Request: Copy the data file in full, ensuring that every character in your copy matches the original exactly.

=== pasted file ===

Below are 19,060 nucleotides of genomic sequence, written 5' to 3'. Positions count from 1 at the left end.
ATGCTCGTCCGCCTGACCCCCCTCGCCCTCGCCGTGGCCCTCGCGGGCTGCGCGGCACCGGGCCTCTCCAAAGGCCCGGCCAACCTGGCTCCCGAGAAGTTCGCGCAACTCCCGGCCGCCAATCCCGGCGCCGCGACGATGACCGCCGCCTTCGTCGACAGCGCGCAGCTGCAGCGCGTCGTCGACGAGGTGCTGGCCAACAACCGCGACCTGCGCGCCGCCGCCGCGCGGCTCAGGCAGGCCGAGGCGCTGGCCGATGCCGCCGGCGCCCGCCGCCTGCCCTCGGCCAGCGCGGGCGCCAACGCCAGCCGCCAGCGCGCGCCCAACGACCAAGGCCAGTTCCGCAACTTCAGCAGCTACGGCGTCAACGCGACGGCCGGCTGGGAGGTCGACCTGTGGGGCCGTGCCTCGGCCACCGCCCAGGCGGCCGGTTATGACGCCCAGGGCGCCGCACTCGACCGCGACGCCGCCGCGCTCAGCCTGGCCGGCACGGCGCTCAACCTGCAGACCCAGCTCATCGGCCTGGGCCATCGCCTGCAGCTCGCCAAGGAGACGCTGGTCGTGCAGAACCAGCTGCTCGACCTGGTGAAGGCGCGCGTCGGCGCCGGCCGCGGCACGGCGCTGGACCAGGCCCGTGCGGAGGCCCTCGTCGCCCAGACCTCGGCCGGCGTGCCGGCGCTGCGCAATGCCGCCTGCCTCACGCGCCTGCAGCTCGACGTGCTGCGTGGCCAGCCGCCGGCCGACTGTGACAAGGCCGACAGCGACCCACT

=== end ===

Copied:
Below are 19,060 nucleotides of genomic sequence, written 5' to 3'. Positions count from 1 at the left end.
ATGCTCGTCCGCCTGACCCCCCTCGCCCTCGCCGTGGCCCTCGCGGGCTGCGCGGCACCGGGCCTCTCCAAAGGCCCGGCCAACCTGGCTCCCGAGAAGTTCGCGCAACTCCCGGCCGCCAATCCCGGCGCCGCGACGATGACCGCCGCCTTCGTCGACAGCGCGCAGCTGCAGCGCGTCGTCGACGAGGTGCTGGCCAACAACCGCGACCTGCGCGCCGCCGCCGCGCGGCTCAGGCAGGCCGAGGCGCTGGCCGATGCCGCCGGCGCCCGCCGCCTGCCCTCGGCCAGCGCGGGCGCCAACGCCAGCCGCCAGCGCGCGCCCAACGACCAAGGCCAGTTCCGCAACTTCAGCAGCTACGGCGTCAACGCGACGGCCGGCTGGGAGGTCGACCTGTGGGGCCGTGCCTCGGCCACCGCCCAGGCGGCCGGTTATGACGCCCAGGGCGCCGCACTCGACCGCGACGCCGCCGCGCTCAGCCTGGCCGGCACGGCGCTCAACCTGCAGACCCAGCTCATCGGCCTGGGCCATCGCCTGCAGCTCGCCAAGGAGACGCTGGTCGTGCAGAACCAGCTGCTCGACCTGGTGAAGGCGCGCGTCGGCGCCGGCCGCGGCACGGCGCTGGACCAGGCCCGTGCGGAGGCCCTCGTCGCCCAGACCTCGGCCGGCGTGCCGGCGCTGCGCAATGCCGCCTGCCTCACGCGCCTGCAGCTCGACGTGCTGCGTGGCCAGCCGCCGGCCGACTGTGACAAGGCCGACAGCGACCCACT